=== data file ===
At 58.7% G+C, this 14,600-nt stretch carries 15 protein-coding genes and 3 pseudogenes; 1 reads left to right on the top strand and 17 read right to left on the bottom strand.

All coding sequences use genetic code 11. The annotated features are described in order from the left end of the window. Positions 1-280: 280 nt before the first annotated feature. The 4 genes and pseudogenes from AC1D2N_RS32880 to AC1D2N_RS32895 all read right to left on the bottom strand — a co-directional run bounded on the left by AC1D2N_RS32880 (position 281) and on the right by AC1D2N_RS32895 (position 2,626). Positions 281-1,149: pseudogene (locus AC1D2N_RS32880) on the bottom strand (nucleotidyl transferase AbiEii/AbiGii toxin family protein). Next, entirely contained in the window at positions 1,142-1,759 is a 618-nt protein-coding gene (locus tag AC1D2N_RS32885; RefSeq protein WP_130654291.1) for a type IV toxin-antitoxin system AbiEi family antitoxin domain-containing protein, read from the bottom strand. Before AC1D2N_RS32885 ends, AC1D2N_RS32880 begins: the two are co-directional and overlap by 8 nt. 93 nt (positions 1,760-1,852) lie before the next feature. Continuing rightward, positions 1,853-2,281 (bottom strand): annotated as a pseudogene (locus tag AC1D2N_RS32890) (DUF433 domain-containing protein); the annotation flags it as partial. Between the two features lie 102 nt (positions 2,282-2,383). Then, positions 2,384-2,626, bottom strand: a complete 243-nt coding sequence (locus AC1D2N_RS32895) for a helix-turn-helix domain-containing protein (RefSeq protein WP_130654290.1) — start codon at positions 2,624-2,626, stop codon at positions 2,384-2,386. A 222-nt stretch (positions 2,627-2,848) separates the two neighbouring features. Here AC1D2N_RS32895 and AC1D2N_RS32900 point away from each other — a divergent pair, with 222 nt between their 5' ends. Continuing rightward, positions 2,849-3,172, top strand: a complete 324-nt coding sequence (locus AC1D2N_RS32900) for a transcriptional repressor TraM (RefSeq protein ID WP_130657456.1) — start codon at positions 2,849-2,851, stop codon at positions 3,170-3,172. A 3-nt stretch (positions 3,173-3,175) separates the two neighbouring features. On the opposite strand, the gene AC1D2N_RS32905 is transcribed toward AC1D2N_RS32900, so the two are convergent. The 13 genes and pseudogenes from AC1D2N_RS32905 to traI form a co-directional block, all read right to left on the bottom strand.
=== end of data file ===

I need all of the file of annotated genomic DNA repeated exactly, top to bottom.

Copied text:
At 58.7% G+C, this 14,600-nt stretch carries 15 protein-coding genes and 3 pseudogenes; 1 reads left to right on the top strand and 17 read right to left on the bottom strand.

All coding sequences use genetic code 11. The annotated features are described in order from the left end of the window. Positions 1-280: 280 nt before the first annotated feature. The 4 genes and pseudogenes from AC1D2N_RS32880 to AC1D2N_RS32895 all read right to left on the bottom strand — a co-directional run bounded on the left by AC1D2N_RS32880 (position 281) and on the right by AC1D2N_RS32895 (position 2,626). Positions 281-1,149: pseudogene (locus AC1D2N_RS32880) on the bottom strand (nucleotidyl transferase AbiEii/AbiGii toxin family protein). Next, entirely contained in the window at positions 1,142-1,759 is a 618-nt protein-coding gene (locus tag AC1D2N_RS32885; RefSeq protein WP_130654291.1) for a type IV toxin-antitoxin system AbiEi family antitoxin domain-containing protein, read from the bottom strand. Before AC1D2N_RS32885 ends, AC1D2N_RS32880 begins: the two are co-directional and overlap by 8 nt. 93 nt (positions 1,760-1,852) lie before the next feature. Continuing rightward, positions 1,853-2,281 (bottom strand): annotated as a pseudogene (locus tag AC1D2N_RS32890) (DUF433 domain-containing protein); the annotation flags it as partial. Between the two features lie 102 nt (positions 2,282-2,383). Then, positions 2,384-2,626, bottom strand: a complete 243-nt coding sequence (locus AC1D2N_RS32895) for a helix-turn-helix domain-containing protein (RefSeq protein WP_130654290.1) — start codon at positions 2,624-2,626, stop codon at positions 2,384-2,386. A 222-nt stretch (positions 2,627-2,848) separates the two neighbouring features. Here AC1D2N_RS32895 and AC1D2N_RS32900 point away from each other — a divergent pair, with 222 nt between their 5' ends. Continuing rightward, positions 2,849-3,172, top strand: a complete 324-nt coding sequence (locus AC1D2N_RS32900) for a transcriptional repressor TraM (RefSeq protein ID WP_130657456.1) — start codon at positions 2,849-2,851, stop codon at positions 3,170-3,172. A 3-nt stretch (positions 3,173-3,175) separates the two neighbouring features. On the opposite strand, the gene AC1D2N_RS32905 is transcribed toward AC1D2N_RS32900, so the two are convergent. The 13 genes and pseudogenes from AC1D2N_RS32905 to traI form a co-directional block, all read right to left on the bottom strand.